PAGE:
So who is responsible for global warming? One perspective is that it’s the countries that are polluting the most today that matters–in relative terms (per person) or in absolute terms (total size). The position of the developing countries since the very beginning of the international climate negotiations (in 1991) has been that we must look at who is historically responsible. They point out that the industrialized countries have produced the lion’s share of the emissions. Since 1850, 60% of the total, cumulative CO2 emissions (from fossil fuel and cement) have been emitted by just four political entities: the United States, the European Union, Russia and Japan.
A recent post looked at the growth in emissions among major economic categories since 1960. It’s obvious from that graph that some countries have climbed high on the global emissions ladder. But how high? The graph above presents the annual emissions of the world’s biggest emitters (fossil fuel emissions only), and shows some of the inequality among the haves and have-nots of this world.
There are two powerful stories in this chart. One is about growth. The other is about inequality. In the global emissions arms race of the last few decades, billions of people have been lifted out of poverty, thanks in large part to fossil fuels. The result has been a runaway increase in CO2 emissions; the main cause of global warming, and as a consequence, climate change. But many have been left out — and if they want to follow the same path to prosperity as the rest, it’s game over for the climate.
There is more than one way to count your carbon. One way is to consider the relative CO2 emissions of countries — that is, their emissions divided by their population. This graph isn’t a representation of all the top emitters, but a cross-section pulling out some of the more important countries from top to bottom. It shows striking differences in carbon dependence.
Which activities and sectors produce the most greenhouse gas (GHG) emissions? The graph above shows us that they do not necessarily come from the places we might think. With a quarter of all emissions, agriculture and forestry is perhaps the biggest surprise. We tend to think of GHGs as coming from combustion of fossil fuels, in cars, furnaces and coal-fired power plants. But high meat and dairy consumption are two of the main drivers of agricultural emissions, and makes this sector a potent threat — not least because it’s not obvious.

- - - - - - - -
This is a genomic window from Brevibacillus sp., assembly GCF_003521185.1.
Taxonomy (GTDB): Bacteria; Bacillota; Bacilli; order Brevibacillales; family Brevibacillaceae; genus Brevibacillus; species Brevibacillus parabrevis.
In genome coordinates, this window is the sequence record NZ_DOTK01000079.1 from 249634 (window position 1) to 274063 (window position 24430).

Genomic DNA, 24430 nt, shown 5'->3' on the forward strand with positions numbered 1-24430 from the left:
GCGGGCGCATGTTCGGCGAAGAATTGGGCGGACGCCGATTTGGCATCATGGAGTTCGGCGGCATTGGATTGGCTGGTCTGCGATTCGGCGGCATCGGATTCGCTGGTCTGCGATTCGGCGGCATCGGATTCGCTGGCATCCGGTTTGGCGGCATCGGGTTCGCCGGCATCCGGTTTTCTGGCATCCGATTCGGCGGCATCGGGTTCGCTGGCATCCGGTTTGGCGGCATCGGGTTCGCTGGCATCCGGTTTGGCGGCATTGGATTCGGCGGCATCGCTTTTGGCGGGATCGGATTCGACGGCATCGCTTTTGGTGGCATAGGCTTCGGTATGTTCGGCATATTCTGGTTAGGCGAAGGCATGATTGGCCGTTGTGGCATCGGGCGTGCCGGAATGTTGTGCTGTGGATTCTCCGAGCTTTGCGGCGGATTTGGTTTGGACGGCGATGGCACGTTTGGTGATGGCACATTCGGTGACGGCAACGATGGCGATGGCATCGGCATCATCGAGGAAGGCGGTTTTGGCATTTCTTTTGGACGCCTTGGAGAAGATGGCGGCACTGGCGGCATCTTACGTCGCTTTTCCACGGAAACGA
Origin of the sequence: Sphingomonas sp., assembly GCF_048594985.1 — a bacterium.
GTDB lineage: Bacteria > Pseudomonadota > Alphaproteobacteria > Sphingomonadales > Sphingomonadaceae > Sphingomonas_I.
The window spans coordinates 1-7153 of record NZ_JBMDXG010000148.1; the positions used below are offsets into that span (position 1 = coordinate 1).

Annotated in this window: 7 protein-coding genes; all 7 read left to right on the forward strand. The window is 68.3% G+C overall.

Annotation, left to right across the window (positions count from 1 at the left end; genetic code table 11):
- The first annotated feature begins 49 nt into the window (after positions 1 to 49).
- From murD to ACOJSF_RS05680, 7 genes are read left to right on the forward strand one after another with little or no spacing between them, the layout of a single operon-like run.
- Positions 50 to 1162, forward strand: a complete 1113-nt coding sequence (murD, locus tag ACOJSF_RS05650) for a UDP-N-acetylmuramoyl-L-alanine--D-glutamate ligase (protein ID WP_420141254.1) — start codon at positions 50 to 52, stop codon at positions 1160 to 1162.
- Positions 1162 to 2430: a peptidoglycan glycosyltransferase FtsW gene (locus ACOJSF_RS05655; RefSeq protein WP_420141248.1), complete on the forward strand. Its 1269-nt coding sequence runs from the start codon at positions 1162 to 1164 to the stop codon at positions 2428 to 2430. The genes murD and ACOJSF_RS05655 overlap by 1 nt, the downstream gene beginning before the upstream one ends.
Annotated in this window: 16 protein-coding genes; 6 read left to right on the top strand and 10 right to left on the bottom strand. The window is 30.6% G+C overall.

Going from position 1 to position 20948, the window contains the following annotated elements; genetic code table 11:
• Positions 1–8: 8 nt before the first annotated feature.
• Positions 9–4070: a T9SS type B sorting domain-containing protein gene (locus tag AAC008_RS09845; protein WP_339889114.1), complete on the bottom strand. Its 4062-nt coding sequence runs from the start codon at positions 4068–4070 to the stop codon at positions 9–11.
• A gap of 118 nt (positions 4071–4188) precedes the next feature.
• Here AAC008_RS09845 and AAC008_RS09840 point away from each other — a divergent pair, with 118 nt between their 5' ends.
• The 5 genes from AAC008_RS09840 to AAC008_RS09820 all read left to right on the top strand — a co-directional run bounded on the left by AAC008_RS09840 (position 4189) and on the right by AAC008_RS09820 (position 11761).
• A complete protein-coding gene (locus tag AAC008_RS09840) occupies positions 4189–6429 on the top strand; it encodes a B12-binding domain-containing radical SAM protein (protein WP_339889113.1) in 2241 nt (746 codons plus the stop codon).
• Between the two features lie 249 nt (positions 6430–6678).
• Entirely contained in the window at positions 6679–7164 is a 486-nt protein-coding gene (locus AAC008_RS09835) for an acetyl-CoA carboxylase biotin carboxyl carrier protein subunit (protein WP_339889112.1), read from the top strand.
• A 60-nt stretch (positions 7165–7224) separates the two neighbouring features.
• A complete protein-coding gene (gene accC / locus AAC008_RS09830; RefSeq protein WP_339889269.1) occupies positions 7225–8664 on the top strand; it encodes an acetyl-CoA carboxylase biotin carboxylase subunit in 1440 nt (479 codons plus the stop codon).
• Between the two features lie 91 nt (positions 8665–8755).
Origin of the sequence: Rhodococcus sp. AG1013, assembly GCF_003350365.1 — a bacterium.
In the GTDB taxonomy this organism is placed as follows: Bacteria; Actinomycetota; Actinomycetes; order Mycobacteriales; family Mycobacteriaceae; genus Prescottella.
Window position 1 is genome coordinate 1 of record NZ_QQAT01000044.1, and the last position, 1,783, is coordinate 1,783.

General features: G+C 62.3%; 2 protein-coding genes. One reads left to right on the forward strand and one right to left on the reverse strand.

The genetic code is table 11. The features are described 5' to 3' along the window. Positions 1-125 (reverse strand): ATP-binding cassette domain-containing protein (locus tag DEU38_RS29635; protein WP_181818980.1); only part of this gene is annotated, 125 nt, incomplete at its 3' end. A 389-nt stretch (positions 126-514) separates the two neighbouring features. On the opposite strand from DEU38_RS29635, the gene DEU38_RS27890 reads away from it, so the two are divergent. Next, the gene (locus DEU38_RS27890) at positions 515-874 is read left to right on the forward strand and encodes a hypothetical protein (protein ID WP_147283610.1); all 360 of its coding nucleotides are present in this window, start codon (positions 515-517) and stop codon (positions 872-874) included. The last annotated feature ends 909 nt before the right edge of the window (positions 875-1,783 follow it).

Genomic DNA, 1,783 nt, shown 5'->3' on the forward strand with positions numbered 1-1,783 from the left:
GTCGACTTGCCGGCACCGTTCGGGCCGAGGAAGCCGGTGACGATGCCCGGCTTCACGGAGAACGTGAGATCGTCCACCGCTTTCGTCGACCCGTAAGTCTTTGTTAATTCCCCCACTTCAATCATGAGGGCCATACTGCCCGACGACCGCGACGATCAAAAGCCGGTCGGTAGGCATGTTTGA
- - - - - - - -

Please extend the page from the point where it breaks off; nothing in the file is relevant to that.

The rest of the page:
After declining in 2016, CO2 emissions went back up in 2017. According to estimates from the Global Carbon Project, emissions increased by almost 600 million tonnes, ending up at 41.47 billion tonnes. Emissions had actually decreased in 2016 after flattening out over the last few years, bringing hope that we had finally reached peak carbon pollution, but it was not to be. Still, emissions have only edged up slightly in five years, so there is hope that the curve will finally start to bend downwards. Just as the curve had flattened mostly because of decreasing coal use in China, the Middle Kingdom was also responsible for the increase, with emissions going up by 3.5%, including 3% growth in coal emissions. China has promised to peak its emissions before 2030, but not quite yet it seems. Let’s hope they do it soon.
There are good reasons to calculate our carbon budget. The carbon pie shows how much CO2 we’ve got to play with, how much we’ve used and how fast we’re using it. This isn’t a license to pollute, but the opposite. As long as we didn’t have a very good idea how much carbon we could emit, it was easier for polluters to run away from the problem or push it ahead of them. The carbon pie should be a visceral reminder of how urgent the problem has become and it should compel governments to reflect on what they all need to do to avoid overshooting. The small remaining carbon space no longer allows anyone to continue with business-as-usual.
When the summer melting season ended in 2007, the icecap floating in the ocean over the North Pole had shrunk to its smallest size ever recorded. More than one-and-a-half million square kilometres that had been covered with ice the year before was open ocean. According to satellite data, the remaining summer sea ice measured almost forty per cent less than the average for the period of 1979 to 2000. The event was a serious confirmation that had been suspected for a while in the scientific community: that the Earth may be prone to abrupt climate change and tipping points. The science of non-linear change is challenging our notions of what climate change is and when it will occur—and it is utterly alarming.
We tend to think of climate change as something that happens very slowly, over a very long time. We further tend to think that its more serious effects are still decades away. We are learning now that both assumptions are wrong. While scientists are getting a firmer understanding of how the climate works and how sudden and self-sustaining climatic changes can be triggered, it is becoming clear that climate change is in fact not decades away. For many, it is already here.